As all nurses know, microscopic organisms are everywhere and can move around very easily, especially in hospitals, doctors’ offices, and other medical facilities. In fact, they can lurk everywhere, from nurse stations to medical equipment to the patients themselves. These microbes are more than mere nuisances, though. Research suggests that, collectively, the microbiome may affect a wide range of health-related issues, from a person’s weight to his or her susceptibility to diseases.
Recently, researchers found a unique opportunity to study how microbes spread from person to person and ultimately affect a larger community. The study, which took place at the Center for Care and Discovery at the University of Chicago, required nurses to play a key role. Discover how nurse stations assisted in tracking the spread of microbes and learn what the study reveals about bacterial diversity in a communal environment.
What Makes This Microbiome Study Unique
Image via Flickr by SIM USA
While Popular Science reports that most prior microbiome studies have focused on the types of microbes that individuals host, this University of Chicago study instead centered on a larger community. Organizing such a study often poses substantial challenges. Most environments already host countless microbes, making it difficult to develop a study that effectively tracks the movement of these microscopic organisms. Because the Center for Care and Discovery at the University of Chicago was newly built, however, it effectively offered a blank slate for researchers to study microbes.
To track microbe movement and better understand how these organisms colonize, scientists started the study two months prior to the building’s official opening. During this time, they collected samples from the surfaces, air, and water in the Center for Care and Discovery. Many of the samples came from patient rooms and nurse stations. Once the building opened and both patients and staff members inhabited the building, the study continued for an additional 10 months.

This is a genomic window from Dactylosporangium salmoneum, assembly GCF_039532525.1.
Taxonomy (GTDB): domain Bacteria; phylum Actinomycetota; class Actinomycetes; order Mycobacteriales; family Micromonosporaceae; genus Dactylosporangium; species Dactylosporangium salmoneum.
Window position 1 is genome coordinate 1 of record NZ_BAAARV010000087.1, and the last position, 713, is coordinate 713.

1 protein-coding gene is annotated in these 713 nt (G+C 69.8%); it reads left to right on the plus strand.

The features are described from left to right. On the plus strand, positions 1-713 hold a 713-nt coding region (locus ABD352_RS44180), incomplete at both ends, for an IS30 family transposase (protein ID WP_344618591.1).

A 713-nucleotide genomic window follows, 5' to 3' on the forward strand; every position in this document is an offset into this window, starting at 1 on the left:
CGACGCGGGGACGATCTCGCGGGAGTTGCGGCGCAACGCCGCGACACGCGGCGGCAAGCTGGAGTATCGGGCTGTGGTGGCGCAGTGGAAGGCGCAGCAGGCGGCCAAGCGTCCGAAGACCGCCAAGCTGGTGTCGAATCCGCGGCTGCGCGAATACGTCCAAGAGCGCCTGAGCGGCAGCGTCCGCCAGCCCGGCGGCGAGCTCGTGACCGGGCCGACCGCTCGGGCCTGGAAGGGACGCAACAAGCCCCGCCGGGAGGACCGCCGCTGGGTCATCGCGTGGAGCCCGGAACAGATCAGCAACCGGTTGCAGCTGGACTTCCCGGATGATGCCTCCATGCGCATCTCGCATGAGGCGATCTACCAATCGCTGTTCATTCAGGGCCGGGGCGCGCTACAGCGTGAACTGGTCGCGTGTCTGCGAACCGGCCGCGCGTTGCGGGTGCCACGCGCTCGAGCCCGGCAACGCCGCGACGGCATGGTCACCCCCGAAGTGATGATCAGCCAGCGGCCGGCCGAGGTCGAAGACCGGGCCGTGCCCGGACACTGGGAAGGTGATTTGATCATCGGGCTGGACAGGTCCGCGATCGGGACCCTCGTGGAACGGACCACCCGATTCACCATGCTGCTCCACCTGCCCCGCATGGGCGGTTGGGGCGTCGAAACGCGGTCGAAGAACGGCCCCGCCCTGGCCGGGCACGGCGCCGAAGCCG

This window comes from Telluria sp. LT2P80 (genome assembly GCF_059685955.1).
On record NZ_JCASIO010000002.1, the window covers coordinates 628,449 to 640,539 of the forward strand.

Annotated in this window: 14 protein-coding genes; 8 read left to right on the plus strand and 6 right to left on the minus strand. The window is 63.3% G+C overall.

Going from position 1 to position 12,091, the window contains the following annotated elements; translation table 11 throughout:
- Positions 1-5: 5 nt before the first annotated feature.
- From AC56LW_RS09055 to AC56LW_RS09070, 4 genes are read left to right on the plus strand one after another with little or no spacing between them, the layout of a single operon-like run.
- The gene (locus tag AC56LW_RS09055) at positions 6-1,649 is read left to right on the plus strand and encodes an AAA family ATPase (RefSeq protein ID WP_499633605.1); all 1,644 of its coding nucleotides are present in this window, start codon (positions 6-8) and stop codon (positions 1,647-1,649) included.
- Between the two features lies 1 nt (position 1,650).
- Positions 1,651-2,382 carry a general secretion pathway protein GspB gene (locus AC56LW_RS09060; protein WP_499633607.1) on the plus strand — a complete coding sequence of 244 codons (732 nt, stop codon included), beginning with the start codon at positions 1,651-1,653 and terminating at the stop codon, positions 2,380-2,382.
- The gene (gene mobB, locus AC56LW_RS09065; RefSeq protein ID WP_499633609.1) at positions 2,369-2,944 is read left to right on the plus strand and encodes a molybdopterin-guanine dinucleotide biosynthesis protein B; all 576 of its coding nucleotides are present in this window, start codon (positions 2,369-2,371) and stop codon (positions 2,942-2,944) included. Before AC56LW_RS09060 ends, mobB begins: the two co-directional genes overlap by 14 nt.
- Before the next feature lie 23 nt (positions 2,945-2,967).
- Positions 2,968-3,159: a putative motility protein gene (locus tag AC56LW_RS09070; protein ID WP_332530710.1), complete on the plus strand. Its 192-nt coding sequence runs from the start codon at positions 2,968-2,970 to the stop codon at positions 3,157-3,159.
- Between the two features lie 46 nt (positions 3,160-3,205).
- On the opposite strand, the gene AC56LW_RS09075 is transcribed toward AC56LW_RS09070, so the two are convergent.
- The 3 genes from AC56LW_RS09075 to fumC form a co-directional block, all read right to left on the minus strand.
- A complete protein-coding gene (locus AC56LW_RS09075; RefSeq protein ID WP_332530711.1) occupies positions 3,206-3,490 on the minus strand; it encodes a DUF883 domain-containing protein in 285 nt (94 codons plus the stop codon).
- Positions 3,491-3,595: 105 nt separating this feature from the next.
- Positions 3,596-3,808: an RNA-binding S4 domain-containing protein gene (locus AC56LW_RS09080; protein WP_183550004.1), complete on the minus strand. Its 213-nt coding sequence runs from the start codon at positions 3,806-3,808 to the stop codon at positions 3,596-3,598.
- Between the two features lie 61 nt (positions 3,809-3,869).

During this 10-month period, nurses played a key role in the study. Scientists took frequent samples from the surfaces of nurse stations and from the skin of staff nurses to assess how bacteria moved through the new hospital and impacted patients.
What This Study Reveals About Microbe Movement
Over the course of 12 months, scientists collected over 10,000 samples from more than 250 patients, nurses, and from the hospital environment itself. After analyzing the samples, the results of the year-long study, which is one of the largest to focus on the microbiome, both confirm what scientists suspected and reveal some illuminating surprises about how microbes operate.
Because hospital staff thoroughly disinfect patient rooms before new patients occupy them, scientists were not surprised to learn that immediately after being sanitized, samples from these rooms mostly revealed bacteria from the nurses on staff. Subsequent sampling revealed more surprising results, though.
Ultimately, scientists found that the bacterial communities on patients’ skin strongly resembled the microbiome of the room. While bacteria tended to move from the rooms’ surfaces to the patients’ skin during the first 24 hours of the patients’ visits, the movement reversed soon after, the Chicago Tribune reports. Through continued sampling, scientists found that microbes soon stopped moving from the environment to the patients. Instead, the patients’ microbiome began to take over the room.